Authorities arrested nine people on Tuesday after they disrupted a Fairfield City Council meeting for the hiring of a police officer who was previously involved in two fatal shootings while on-duty as a Vallejo officer.
Fairfield police revealed in a statement that they charged eight adults with disturbing the peace after a chaotic demonstration in the middle of the meeting. The ninth arrested individual was a 17-year-old Fairfield resident.
During the protests, the suspects chanted and called out to the officials for their unjust hiring of Fairfield Officer Dustin Joseph in 2018. The personnel was previously working with the Vallejo Police Department. One video posted on social media showed police officers handcuffing the demonstrators and taking them out of the meeting room.
The video also showed one protester using a megaphone to call out how every single day that Joseph was working as an officer was a disgrace to the essence of the community.
The two fatal shootings that Joseph was involved with happened in 2012 and 2013. Records showed that since June 2010, Vallejo police had killed over 19 people, and officials have not charged any person in relation to the fatalities. Last month, Vallejo city officials released a public safety emergency announcement in an attempt to hasten their Police Department’s reform initiatives.
A spokesman for the police department said that on August 14, authorities removed Joseph from active duty after the opening of an official inquiry of a badge bending practice. However, with the state’s Peace Officers Bill of Rights setting a one-year deadline for allegations of misconduct, legal experts worry the officers would become exempt from disciplinary actions.
Another of the nine arrested protesters, Jimarielle Bowie, said Joseph’s hiring was the last straw. She noted the disruption of the council meeting sent a message that officials were idling by and failed to address much larger issues of police accountability and homelessness.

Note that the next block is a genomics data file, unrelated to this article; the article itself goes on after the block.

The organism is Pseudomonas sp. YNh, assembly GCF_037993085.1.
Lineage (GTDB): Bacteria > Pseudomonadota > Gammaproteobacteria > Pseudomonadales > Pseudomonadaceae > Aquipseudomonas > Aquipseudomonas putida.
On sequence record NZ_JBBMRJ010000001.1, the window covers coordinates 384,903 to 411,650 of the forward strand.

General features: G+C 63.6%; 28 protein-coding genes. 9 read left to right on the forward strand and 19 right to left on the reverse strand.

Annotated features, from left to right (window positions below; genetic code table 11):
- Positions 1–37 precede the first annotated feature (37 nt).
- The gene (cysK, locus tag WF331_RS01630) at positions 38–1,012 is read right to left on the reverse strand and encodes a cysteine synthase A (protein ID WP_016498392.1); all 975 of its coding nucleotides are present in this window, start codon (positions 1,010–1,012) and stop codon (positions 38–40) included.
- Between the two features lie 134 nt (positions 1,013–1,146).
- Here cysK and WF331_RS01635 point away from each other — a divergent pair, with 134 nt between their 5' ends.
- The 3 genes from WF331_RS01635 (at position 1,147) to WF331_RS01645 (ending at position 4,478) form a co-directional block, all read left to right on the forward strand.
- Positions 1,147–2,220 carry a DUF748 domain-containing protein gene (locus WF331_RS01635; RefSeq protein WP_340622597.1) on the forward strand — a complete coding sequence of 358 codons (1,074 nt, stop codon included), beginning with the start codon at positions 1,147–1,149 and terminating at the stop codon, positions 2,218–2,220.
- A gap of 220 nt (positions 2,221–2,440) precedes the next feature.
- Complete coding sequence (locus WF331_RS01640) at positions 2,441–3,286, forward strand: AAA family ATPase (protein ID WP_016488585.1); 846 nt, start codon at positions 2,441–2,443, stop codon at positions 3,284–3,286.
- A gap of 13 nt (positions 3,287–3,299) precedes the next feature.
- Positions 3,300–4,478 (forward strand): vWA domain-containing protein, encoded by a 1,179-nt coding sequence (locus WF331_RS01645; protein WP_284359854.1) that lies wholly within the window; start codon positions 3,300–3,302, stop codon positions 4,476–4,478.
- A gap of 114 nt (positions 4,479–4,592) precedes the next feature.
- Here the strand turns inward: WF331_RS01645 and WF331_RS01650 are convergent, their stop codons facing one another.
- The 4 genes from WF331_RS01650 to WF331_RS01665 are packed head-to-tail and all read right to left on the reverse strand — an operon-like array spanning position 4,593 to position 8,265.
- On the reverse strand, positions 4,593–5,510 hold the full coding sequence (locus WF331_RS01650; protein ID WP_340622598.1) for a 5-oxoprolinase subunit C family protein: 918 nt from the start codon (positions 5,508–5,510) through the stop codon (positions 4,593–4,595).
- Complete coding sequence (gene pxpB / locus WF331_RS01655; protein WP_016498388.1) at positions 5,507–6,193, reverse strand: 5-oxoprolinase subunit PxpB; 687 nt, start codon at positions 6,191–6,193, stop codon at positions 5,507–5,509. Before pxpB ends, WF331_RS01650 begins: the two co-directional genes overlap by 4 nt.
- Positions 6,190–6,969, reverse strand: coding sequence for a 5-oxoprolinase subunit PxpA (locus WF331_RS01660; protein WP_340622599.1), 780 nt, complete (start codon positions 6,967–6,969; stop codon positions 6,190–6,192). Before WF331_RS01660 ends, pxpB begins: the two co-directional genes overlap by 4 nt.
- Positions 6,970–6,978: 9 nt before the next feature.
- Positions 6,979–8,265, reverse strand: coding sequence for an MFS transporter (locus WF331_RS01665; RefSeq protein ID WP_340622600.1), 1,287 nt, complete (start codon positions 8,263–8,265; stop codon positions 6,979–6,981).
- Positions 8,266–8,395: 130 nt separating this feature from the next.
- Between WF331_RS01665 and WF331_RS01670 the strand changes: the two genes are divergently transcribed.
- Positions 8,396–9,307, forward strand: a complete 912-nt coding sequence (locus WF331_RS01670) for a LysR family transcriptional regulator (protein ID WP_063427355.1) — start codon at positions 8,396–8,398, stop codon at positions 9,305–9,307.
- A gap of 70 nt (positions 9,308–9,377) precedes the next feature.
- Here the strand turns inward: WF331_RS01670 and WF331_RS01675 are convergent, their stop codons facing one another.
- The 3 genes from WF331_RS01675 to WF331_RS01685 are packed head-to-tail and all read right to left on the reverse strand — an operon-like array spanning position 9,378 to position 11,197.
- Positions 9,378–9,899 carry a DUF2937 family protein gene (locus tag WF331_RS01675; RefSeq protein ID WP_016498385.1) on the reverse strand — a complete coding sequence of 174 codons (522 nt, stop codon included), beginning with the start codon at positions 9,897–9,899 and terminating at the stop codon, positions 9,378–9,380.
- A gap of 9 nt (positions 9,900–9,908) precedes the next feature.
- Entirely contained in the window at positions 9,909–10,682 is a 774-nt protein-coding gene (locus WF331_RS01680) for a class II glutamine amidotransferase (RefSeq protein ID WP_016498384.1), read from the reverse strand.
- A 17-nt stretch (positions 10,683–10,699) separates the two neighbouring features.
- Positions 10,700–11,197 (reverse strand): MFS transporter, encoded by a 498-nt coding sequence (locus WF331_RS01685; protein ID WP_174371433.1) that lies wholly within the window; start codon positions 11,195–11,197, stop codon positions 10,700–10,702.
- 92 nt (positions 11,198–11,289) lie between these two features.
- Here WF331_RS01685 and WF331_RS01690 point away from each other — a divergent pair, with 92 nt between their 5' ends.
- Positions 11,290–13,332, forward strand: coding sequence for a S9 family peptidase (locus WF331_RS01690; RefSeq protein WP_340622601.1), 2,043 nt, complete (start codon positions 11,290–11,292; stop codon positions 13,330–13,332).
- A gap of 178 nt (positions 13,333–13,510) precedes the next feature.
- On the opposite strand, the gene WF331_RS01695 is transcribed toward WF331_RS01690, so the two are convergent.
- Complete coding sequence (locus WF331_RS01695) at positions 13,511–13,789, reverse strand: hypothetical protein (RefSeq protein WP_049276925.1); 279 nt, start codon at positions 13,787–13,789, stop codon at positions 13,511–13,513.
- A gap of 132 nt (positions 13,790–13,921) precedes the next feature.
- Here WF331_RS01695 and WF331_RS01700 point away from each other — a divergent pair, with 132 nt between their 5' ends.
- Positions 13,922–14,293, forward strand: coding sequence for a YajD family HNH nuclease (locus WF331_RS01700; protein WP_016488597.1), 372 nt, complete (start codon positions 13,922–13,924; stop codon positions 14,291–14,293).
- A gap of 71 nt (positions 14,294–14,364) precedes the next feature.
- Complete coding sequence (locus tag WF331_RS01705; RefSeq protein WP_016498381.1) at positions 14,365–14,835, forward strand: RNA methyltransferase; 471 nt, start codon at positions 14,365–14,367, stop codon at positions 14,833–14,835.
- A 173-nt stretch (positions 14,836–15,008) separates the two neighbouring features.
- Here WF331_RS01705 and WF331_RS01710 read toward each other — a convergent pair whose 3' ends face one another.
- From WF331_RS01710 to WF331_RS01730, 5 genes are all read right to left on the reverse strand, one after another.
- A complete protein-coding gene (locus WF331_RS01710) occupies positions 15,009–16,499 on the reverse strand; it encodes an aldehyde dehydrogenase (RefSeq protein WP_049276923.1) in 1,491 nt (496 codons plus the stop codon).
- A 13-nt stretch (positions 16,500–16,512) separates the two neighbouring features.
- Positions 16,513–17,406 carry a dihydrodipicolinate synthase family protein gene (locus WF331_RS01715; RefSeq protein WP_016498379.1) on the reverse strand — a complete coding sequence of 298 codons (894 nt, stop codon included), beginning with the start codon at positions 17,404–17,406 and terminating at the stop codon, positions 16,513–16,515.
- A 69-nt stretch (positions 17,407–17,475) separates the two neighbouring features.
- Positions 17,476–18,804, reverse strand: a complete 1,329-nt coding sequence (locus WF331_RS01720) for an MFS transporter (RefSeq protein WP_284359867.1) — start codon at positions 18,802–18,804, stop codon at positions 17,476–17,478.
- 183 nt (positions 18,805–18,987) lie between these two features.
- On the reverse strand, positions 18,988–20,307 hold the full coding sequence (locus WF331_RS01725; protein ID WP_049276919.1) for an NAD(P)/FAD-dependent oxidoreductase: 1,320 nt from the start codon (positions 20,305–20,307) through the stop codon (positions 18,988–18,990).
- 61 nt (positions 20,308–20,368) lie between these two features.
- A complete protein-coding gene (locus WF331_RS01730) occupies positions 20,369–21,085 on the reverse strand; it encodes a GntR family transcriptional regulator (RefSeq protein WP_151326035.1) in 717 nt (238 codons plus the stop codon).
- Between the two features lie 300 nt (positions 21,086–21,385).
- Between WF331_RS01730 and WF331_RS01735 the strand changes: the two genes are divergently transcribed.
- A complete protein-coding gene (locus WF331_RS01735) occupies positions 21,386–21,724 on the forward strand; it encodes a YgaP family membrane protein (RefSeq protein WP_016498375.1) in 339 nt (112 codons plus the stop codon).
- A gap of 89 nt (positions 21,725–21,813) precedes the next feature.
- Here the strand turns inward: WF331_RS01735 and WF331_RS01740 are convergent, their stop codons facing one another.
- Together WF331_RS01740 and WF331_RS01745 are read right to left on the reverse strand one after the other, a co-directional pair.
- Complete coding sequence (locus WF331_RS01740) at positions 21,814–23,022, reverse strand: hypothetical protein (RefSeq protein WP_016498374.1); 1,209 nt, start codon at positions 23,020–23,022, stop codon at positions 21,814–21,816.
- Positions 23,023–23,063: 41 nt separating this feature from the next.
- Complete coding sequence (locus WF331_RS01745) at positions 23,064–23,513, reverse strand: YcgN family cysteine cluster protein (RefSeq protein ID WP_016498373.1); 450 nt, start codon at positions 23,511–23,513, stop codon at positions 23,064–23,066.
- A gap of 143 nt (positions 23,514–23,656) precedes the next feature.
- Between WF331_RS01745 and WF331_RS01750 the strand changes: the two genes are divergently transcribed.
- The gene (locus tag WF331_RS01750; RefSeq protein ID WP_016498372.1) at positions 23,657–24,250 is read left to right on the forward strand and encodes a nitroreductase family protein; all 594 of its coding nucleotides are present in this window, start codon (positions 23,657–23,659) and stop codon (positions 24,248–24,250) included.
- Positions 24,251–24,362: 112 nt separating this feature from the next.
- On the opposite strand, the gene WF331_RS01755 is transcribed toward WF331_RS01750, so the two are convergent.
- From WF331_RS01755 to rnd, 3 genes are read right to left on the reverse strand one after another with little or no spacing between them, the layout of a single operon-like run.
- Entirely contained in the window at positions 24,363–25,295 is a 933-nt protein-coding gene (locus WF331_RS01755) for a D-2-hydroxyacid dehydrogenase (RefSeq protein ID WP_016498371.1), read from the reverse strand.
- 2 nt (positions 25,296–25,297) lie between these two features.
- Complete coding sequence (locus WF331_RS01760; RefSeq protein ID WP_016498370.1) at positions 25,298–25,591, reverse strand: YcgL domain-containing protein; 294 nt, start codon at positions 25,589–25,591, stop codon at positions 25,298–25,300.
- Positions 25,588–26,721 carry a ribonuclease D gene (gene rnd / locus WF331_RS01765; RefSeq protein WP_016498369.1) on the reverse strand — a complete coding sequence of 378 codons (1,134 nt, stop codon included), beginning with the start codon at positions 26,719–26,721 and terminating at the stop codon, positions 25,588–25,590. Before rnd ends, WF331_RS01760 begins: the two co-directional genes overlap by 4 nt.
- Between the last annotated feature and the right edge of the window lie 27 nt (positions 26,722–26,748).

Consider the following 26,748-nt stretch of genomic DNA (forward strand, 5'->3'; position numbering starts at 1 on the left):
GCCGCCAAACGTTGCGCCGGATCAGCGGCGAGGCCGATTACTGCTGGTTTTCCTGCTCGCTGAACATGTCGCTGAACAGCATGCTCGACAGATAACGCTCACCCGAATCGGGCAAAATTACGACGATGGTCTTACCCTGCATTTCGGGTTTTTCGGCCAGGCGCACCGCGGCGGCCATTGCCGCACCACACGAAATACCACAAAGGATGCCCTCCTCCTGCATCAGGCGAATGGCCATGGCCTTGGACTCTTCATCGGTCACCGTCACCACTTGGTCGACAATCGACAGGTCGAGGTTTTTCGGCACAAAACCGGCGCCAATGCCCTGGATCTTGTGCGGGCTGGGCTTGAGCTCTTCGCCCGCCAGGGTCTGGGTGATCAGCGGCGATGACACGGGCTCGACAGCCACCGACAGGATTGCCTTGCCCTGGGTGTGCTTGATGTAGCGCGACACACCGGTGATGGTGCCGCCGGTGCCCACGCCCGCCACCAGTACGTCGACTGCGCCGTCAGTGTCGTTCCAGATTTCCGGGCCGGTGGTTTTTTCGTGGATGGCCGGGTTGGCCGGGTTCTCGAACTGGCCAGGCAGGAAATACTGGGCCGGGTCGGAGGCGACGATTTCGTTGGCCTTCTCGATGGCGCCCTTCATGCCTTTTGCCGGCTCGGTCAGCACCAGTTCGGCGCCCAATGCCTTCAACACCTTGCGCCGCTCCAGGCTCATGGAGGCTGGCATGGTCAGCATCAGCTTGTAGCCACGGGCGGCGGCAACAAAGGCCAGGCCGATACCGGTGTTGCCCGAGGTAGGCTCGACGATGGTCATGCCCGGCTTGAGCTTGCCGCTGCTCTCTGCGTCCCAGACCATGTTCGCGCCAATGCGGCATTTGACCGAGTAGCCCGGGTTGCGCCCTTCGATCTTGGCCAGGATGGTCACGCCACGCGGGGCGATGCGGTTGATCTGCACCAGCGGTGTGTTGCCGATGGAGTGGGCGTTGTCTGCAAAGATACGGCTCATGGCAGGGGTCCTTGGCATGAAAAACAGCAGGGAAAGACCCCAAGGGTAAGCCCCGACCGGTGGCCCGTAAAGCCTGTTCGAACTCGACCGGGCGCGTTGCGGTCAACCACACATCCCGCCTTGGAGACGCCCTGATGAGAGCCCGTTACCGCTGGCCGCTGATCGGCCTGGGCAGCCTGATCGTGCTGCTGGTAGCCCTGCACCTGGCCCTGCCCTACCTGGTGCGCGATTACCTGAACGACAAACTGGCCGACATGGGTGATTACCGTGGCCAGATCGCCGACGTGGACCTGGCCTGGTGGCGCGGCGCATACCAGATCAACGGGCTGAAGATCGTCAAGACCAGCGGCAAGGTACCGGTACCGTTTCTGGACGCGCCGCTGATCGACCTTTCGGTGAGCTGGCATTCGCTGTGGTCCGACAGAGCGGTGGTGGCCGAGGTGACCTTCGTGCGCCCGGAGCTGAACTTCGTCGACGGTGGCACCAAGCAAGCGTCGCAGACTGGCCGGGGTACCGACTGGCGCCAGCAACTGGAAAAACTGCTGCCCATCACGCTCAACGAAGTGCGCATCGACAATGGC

Since June, several members of the group that organized the protest, Fairfield Change, have spent their time trying to urge officials to make the first step in addressing the issue. Bowie noted that the arrests made on Tuesday were disproportionate to the disruption they caused, the San Francisco Chronicle reported.
Fairfield police released a statement that said the protestors conducted their demonstration willfully and without authority. They added the activists did not wait for the council meeting’s public comment section to start to voice their complaints.
The police department said, “Freedom of speech is a cornerstone of our society and is protected by the First Amendment of the United States Constitution.” However, they added that there are certain cases where restraint must be exercised, such as protesting and creating chaos during a lawful council meeting.
Police Chief Deanna Cantrell also wrote an open letter addressing the issue of hiring Joseph and allowing him to continue serving despite being involved in the death of 23-year-old Mario Romero on September 2, 2012.
The Solano County District Attorney’s Office conducted an investigation that concluded that Joseph and fellow officer Sean Kenney acted in self-defense during the encounter with Romero eight years ago.
The scuffle between the two police officers and the resident resulted when Romero got out of his vehicle and reached for what the two law enforcement believed was a gun. However, the firearm turned out to be a non-fatal pellet gun.
Cantrell said that the department’s hiring process was robust and strictly followed the state standards for law enforcement departments. She added that there was no knowledge of Joseph’s alleged involvement with the Vallejo police’s act of bending their badges to signify fatal shootings.
The Vallejo Police Department has opted to conduct its own independent, third-party investigation to look into the claims of badge bending. Officials noted that the case was still ongoing, CBS Local reported.